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on 13 September 2012
This review is for:Evergreen: The Very Best of Hazell Dean
First thing to say here before going into details is that this is a fantastic value 2CD set that really goes the extra mile in attempting to give the fans a quality product. I highly recommend it and give it 5 stars because I cannot think of any time there has been better value for money on a CD. The best thing is hearing all these tracks in glorious digital quality, finally replacing those well-played vinyl records. The photos of all the record covers in the booklet are a nice touch too, particularly underneath when you go to take out disc 2. A big thanks to Music Club for this CD and to Tom Parker who never lets the fans down when he is involved in these projects (and no, I don't know him, I just see his name around on the CD's and the Hit Factory Forum).

This release concentrates on "The Very Best" of Hazell Dean, which is her singles from the Proto label and the EMI/Lisson Stock Aitken Waterman/PWL years. To have all of Hazell's 7" single versions from this period in one place for the first time on CD is a joy in itself. I was able to cross 3 items from my wants list also, which were the 12" versions of "Evergreen" & "Jealous Love", plus the original 12" Dance mix of "No Fool (For Love)" which should have been on Cherry Pop's reissue of "Heart First", but the wrong mix was included. I wondered if it would ever see the light of day after that, so it is good to have it here along with the 7" version which has also not been released on CD before. The "first time on CD" delights don't stop there though, because we also get the fantastic Hi-NRG romp; "Better Off Without You (Touch Of Leather Mix)" from the Remix 12", the 7" version of "Turn It Into Love" (not much different, just seems to have the drum roll removed from the intro - I prefer it with the drum roll), and 2 alternative 12" mixes of "Who's Leaving Who" & "Maybe (We Should Call It a Day)". The latter is very similar to the original 12" version. The main differences are more chorus and less instrumental towards the end and a totally different section in the middle from just over 3 minutes where there is a "we say the same things - we say the same things" sampling section over a drum break, more stuttering stabs similar to the intro and the chorus acapella over just beats. I actually think that for me it may become more preferable to the original 12" in time, because it is a more varied and complete sounding mix.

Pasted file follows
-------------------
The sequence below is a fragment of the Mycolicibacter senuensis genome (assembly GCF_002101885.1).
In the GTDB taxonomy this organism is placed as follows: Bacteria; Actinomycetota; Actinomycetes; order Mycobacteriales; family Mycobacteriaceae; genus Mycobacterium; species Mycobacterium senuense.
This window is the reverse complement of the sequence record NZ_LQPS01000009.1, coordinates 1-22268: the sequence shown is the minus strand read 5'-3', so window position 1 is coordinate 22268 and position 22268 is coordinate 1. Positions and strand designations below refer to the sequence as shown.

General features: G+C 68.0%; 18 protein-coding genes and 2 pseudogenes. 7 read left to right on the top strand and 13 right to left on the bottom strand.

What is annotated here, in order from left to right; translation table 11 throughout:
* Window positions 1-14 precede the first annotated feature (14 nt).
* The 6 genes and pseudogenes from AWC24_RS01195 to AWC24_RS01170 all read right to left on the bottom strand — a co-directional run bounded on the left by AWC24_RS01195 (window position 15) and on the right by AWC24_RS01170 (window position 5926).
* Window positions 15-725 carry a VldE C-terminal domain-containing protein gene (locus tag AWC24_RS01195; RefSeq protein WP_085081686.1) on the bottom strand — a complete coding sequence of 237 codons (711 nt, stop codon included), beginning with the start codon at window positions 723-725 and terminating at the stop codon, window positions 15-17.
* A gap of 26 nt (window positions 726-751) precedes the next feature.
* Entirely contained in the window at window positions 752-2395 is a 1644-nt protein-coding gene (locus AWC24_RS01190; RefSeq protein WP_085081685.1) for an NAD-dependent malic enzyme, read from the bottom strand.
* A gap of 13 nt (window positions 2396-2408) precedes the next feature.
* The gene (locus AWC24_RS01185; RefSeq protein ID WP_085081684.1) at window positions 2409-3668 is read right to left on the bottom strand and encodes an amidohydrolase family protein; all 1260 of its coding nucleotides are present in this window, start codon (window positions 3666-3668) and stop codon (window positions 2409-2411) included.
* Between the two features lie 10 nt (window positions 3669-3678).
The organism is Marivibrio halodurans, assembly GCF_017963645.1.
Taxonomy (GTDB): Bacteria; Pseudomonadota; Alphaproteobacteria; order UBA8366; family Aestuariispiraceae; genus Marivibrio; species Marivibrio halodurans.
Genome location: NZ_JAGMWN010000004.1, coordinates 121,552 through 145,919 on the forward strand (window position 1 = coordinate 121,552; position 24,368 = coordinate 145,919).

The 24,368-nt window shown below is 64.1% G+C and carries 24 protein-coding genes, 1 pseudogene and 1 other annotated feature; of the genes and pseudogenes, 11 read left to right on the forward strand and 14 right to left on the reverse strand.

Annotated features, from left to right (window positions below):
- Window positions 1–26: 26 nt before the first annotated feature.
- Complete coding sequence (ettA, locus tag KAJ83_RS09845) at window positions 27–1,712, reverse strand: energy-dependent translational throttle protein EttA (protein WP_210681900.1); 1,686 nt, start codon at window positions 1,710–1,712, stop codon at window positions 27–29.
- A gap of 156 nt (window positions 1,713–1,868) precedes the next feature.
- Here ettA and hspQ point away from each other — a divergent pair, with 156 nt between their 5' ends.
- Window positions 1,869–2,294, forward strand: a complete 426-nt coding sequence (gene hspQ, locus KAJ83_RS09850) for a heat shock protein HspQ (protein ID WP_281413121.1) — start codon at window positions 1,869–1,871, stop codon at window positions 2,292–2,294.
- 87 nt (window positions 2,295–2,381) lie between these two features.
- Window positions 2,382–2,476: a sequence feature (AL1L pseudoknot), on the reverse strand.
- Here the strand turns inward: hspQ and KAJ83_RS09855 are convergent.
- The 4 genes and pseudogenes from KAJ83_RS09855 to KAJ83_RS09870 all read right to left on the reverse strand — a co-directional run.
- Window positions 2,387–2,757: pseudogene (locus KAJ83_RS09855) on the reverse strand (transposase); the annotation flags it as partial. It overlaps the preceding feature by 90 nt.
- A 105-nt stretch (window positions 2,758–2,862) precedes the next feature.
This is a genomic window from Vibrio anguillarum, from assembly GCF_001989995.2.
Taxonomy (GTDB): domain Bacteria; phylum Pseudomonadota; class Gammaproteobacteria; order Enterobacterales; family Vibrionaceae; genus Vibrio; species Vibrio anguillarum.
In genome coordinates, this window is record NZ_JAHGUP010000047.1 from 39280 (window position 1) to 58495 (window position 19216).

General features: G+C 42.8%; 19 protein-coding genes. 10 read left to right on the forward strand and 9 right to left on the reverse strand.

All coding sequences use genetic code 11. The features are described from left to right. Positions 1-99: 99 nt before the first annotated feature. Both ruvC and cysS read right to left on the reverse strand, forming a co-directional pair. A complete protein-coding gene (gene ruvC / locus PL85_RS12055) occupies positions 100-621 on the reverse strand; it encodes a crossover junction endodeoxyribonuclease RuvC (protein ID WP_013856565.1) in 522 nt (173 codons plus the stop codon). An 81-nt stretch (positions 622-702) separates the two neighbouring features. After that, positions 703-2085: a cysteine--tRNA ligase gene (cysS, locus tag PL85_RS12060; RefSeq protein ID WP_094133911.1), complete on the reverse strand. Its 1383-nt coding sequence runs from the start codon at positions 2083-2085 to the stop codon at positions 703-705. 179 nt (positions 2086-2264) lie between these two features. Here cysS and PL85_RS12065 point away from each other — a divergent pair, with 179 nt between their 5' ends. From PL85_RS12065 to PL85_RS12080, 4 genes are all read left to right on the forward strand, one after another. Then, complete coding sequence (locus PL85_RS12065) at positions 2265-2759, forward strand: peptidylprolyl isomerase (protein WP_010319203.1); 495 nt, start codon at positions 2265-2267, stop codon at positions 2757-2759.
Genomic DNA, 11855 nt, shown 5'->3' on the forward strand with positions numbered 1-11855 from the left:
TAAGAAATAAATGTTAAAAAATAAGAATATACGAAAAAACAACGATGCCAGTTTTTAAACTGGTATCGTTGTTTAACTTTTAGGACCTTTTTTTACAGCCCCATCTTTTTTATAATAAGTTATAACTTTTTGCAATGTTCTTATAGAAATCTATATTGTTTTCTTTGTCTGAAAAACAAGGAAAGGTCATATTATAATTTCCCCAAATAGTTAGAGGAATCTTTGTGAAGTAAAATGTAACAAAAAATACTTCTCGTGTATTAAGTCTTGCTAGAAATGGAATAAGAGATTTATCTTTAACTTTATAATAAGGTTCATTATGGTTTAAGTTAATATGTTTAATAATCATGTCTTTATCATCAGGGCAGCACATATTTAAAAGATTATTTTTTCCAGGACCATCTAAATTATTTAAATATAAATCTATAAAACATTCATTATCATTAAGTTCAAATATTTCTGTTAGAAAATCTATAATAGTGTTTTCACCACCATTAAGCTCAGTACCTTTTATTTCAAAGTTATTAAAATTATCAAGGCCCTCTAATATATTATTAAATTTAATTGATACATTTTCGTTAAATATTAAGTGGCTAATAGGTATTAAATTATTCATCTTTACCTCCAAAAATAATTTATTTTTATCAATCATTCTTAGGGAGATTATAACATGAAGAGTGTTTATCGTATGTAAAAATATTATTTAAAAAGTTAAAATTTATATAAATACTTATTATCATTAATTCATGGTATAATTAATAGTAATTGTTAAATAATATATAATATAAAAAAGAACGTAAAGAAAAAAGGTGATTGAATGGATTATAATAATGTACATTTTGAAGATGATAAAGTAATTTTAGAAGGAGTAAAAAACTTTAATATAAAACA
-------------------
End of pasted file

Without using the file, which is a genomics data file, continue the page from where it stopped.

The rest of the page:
As if all that isn't enough, we are further spoilt by some previously unreleased tracks: "Can't Help The Way That I Feel" (a track later destined for Sonia's excellent "Everybody Knows" album) in both 7" & 12" versions, 2 demo tracks; "Call And Say" & "Keeping It Together" (which would have made a passable B-Side). Then we have something truly thrilling, a Phil Harding & Ian Curnow track; "Tell Me (You'll Wait For Me)" which has been criminally hidden away in the vaults gathering dust for over 20 years. It is reminiscent in style to Kylie's "What Do I Have To Do" and sounds like a Hazell Dean classic. Knowing the way PWL worked there must be a 12" mix lurking somewhere. Hopefully we will see that on a further CD that covers "The Rest Of Hazell Dean" with the tracks post-PWL and if we're really lucky those early recordings like "Our Day Will Come".

"More Than Words Can Say" deserves highlighting here because it is a lovely song and would have made a great single. It had already been on Mel & Kim's "F.L.M." album, which may have been a factor in not using it for an A-Side. But that didn't stop Pete Waterman reusing Bananarama's "Last Thing On My Mind" for Steps, so... who knows? The song is here in the 7" version from the B-Side of "Love Pains". I have not seen this short mix on CD before, so being a completist I am pleased to get it. The 12" version is only 24 seconds longer, but this disc is so jam-packed to capacity at almost 80 minutes that those vital seconds saved here were clearly necessary and there is nothing missed from those few seconds anyway.

This release is 99% perfect for me. I just wish the acappella intro had been included on the "Searchin' (I Gotta Find A Man) (Mega-Mix)" as per the final ENA(T) 109 12" single. The full version on that 12" is 10:20, but here it is 10:01. Here is an explanation of the mixes for clarification:

The first 12" release was ENA(T) 109 with A-Side "Searchin' (I Gotta Find A Man)" original 12" version (which is on the Cherry Pop reissue of "Heart First") backed with "Searchin' (I Gotta Find A Man) (instrumental)".

The second 12" release was ENA(T)X 109 with "Searchin' (I Gotta Find A Man) (Mega-Mix)" which was 10:01 (the version included on this CD) backed with "Searchin' (I Gotta Find A Man) (Nightclubbing Mix)".